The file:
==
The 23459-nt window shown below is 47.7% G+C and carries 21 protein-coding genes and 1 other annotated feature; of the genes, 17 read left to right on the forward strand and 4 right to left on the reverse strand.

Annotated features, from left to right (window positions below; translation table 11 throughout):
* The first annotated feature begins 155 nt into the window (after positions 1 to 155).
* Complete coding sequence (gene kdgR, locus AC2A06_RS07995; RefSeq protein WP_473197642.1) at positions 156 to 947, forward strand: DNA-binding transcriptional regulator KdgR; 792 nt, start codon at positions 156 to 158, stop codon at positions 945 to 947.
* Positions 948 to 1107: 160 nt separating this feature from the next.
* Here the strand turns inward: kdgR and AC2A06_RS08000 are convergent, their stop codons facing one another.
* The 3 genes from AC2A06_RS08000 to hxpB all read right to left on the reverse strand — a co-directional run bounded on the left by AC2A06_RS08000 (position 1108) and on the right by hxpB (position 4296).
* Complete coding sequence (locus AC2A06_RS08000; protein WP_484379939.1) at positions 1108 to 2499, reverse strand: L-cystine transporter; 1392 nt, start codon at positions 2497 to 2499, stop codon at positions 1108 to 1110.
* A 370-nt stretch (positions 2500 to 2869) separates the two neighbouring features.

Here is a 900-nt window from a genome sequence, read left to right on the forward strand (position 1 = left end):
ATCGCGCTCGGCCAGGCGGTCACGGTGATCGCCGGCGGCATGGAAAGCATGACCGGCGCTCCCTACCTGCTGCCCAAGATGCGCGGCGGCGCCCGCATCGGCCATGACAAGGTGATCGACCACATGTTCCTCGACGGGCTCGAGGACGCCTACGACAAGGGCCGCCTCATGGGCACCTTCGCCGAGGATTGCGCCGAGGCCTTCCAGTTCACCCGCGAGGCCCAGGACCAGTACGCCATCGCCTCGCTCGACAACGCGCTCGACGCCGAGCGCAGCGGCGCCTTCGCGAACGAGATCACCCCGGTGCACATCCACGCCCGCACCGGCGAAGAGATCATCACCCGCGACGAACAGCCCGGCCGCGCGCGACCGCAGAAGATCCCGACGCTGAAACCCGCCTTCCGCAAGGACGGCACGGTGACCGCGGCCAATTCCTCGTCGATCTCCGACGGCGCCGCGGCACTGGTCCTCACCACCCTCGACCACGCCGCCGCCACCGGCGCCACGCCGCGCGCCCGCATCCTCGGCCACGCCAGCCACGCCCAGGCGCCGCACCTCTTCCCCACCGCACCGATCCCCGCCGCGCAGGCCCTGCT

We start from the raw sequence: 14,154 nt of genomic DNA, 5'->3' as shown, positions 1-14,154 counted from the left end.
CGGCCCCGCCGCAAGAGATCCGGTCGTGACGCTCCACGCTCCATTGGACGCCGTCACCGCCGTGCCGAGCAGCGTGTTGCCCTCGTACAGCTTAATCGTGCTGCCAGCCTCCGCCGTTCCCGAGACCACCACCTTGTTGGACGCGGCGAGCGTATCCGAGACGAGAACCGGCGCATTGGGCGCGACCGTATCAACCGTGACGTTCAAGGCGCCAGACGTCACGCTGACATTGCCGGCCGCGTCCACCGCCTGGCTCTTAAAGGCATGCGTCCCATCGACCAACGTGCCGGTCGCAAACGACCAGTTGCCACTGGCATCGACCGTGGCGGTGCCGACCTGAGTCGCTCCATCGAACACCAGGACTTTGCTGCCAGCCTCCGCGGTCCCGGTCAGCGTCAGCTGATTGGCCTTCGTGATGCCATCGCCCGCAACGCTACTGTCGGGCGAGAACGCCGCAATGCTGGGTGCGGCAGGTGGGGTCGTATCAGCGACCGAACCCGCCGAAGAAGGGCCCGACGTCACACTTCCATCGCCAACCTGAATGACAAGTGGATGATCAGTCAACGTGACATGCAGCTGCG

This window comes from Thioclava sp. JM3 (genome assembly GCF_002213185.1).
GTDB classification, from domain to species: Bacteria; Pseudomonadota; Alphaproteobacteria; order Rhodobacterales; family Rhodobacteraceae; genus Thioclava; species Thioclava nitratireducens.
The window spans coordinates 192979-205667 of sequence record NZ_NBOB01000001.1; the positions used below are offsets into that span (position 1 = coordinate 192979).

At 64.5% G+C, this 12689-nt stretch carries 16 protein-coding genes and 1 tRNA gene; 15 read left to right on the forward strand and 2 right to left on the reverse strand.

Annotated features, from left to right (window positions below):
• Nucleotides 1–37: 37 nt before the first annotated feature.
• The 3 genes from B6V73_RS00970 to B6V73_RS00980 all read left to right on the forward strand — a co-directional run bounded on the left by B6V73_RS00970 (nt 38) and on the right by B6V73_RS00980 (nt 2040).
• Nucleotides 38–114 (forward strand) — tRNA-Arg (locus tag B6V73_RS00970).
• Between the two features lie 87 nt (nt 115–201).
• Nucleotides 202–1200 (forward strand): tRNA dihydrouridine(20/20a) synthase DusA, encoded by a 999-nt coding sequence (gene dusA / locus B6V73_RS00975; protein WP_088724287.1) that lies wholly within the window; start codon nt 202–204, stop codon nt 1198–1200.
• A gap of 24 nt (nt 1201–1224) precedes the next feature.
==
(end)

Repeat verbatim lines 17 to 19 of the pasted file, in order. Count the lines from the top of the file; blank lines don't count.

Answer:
At 64.5% G+C, this 12689-nt stretch carries 16 protein-coding genes and 1 tRNA gene; 15 read left to right on the forward strand and 2 right to left on the reverse strand.

Annotated features, from left to right (window positions below):
• Nucleotides 1–37: 37 nt before the first annotated feature.